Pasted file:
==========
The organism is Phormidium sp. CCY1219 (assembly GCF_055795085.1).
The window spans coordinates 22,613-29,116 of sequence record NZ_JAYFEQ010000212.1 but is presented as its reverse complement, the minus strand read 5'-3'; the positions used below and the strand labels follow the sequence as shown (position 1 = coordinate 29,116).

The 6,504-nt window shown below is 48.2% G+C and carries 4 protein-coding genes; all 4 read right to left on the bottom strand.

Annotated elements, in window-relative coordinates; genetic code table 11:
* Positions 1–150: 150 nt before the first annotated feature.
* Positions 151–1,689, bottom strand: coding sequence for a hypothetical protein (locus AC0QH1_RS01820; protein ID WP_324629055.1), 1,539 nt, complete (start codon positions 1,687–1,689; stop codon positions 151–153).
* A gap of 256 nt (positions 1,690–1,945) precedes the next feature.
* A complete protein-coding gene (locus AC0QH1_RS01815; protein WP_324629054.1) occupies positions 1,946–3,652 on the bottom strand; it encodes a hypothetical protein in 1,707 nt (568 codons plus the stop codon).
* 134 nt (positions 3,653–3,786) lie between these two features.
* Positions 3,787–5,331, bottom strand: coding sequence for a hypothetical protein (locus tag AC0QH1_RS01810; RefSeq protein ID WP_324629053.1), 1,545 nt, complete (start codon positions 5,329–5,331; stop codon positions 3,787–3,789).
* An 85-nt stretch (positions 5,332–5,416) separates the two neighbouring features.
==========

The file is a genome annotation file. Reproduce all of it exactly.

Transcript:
The organism is Phormidium sp. CCY1219 (assembly GCF_055795085.1).
The window spans coordinates 22,613-29,116 of sequence record NZ_JAYFEQ010000212.1 but is presented as its reverse complement, the minus strand read 5'-3'; the positions used below and the strand labels follow the sequence as shown (position 1 = coordinate 29,116).

The 6,504-nt window shown below is 48.2% G+C and carries 4 protein-coding genes; all 4 read right to left on the bottom strand.

Annotated elements, in window-relative coordinates; genetic code table 11:
* Positions 1–150: 150 nt before the first annotated feature.
* Positions 151–1,689, bottom strand: coding sequence for a hypothetical protein (locus AC0QH1_RS01820; protein ID WP_324629055.1), 1,539 nt, complete (start codon positions 1,687–1,689; stop codon positions 151–153).
* A gap of 256 nt (positions 1,690–1,945) precedes the next feature.
* A complete protein-coding gene (locus AC0QH1_RS01815; protein WP_324629054.1) occupies positions 1,946–3,652 on the bottom strand; it encodes a hypothetical protein in 1,707 nt (568 codons plus the stop codon).
* 134 nt (positions 3,653–3,786) lie between these two features.
* Positions 3,787–5,331, bottom strand: coding sequence for a hypothetical protein (locus tag AC0QH1_RS01810; RefSeq protein ID WP_324629053.1), 1,545 nt, complete (start codon positions 5,329–5,331; stop codon positions 3,787–3,789).
* An 85-nt stretch (positions 5,332–5,416) separates the two neighbouring features.